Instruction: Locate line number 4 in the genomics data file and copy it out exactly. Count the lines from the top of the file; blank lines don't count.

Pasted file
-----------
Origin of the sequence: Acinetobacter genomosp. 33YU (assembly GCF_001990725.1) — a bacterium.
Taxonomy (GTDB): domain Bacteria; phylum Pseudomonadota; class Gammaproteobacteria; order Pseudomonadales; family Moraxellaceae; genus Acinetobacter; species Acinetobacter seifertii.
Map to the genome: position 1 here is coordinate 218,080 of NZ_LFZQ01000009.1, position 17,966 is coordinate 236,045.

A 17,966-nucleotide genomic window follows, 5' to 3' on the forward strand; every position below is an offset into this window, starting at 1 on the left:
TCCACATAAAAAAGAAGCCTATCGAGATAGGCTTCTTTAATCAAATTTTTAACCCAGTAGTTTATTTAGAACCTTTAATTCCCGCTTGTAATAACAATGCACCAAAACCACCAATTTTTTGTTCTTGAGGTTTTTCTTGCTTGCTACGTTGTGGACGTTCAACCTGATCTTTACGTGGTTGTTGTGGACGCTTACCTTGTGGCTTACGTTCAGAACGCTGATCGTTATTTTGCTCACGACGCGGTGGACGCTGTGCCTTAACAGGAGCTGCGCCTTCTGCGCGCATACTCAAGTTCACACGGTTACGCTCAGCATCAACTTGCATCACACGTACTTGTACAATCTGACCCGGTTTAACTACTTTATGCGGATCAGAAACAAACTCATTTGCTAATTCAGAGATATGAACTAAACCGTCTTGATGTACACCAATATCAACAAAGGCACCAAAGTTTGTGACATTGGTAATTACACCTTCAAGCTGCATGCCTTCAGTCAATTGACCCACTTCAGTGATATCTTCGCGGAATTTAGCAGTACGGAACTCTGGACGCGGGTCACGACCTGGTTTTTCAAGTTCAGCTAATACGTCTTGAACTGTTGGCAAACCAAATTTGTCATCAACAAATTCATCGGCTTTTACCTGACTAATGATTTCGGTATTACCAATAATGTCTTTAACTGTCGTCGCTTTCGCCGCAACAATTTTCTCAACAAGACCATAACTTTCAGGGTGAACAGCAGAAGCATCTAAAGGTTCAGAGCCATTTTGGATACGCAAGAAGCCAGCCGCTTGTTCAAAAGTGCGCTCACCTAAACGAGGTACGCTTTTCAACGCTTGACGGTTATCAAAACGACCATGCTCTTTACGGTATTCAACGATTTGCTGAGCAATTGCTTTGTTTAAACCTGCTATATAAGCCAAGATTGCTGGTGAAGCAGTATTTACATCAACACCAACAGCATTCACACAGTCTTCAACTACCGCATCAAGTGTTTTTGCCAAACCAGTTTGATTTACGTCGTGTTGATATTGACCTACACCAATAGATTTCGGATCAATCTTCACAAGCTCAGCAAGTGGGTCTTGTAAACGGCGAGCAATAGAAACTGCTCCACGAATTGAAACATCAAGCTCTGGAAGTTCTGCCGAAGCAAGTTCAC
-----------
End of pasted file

A 17,966-nucleotide genomic window follows, 5' to 3' on the forward strand; every position below is an offset into this window, starting at 1 on the left: